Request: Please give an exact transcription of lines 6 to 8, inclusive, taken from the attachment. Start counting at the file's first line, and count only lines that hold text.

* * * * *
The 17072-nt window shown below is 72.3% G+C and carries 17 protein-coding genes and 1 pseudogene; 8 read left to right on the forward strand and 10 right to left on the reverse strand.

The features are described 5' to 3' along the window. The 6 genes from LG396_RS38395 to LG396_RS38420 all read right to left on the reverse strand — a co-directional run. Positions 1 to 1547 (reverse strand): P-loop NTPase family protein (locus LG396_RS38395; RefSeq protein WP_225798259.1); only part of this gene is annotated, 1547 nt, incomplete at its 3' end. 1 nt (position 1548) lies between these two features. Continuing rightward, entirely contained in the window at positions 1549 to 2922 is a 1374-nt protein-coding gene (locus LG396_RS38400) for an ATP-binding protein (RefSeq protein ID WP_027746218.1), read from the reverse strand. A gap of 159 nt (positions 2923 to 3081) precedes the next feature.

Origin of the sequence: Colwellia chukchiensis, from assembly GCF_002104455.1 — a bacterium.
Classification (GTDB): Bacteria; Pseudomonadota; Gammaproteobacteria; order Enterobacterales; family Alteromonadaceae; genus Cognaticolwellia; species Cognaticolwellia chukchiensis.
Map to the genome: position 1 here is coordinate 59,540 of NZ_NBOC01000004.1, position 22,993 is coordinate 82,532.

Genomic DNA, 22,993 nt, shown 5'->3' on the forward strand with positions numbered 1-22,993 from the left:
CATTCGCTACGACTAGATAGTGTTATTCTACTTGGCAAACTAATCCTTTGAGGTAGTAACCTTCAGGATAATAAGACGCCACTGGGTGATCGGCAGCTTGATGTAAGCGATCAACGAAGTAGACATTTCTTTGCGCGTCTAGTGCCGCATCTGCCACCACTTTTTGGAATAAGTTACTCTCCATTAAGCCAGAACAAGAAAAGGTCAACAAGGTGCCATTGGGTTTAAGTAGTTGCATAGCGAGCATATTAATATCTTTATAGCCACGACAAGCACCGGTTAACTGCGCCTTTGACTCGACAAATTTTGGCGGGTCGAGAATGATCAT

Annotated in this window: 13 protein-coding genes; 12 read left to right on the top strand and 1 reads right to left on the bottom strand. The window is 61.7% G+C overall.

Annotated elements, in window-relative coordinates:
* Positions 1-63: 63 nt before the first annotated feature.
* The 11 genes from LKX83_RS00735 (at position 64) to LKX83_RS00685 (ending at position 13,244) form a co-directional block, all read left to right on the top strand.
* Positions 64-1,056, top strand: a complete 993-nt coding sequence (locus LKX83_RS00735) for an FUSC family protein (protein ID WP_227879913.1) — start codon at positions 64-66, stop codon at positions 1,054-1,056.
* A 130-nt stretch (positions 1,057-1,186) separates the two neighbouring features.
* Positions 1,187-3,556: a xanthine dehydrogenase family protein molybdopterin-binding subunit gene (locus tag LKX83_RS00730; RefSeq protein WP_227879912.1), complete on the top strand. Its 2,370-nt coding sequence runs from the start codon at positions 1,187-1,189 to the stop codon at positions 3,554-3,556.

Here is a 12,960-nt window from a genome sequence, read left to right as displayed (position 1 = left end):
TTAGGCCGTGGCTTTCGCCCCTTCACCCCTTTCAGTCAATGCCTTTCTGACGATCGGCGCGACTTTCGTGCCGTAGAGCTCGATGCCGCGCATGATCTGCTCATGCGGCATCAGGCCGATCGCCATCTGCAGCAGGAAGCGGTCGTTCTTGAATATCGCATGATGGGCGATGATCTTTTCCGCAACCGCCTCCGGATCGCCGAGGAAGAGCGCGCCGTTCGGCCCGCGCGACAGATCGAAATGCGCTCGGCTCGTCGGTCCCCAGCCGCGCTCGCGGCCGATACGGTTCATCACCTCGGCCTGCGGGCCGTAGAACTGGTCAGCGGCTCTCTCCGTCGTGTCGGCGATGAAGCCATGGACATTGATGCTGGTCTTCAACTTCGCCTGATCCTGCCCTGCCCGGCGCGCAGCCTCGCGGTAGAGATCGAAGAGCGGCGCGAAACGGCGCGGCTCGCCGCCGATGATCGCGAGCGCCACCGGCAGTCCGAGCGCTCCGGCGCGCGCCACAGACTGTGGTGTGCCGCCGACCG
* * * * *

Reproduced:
Genomic DNA, 22,993 nt, shown 5'->3' on the forward strand with positions numbered 1-22,993 from the left:
CATTCGCTACGACTAGATAGTGTTATTCTACTTGGCAAACTAATCCTTTGAGGTAGTAACCTTCAGGATAATAAGACGCCACTGGGTGATCGGCAGCTTGATGTAAGCGATCAACGAAGTAGACATTTCTTTGCGCGTCTAGTGCCGCATCTGCCACCACTTTTTGGAATAAGTTACTCTCCATTAAGCCAGAACAAGAAAAGGTCAACAAGGTGCCATTGGGTTTAAGTAGTTGCATAGCGAGCATATTAATATCTTTATAGCCACGACAAGCACCGGTTAACTGCGCCTTTGACTCGACAAATTTTGGCGGGTCGAGAATGATCAT

Annotated in this window: 13 protein-coding genes; 12 read left to right on the top strand and 1 reads right to left on the bottom strand. The window is 61.7% G+C overall.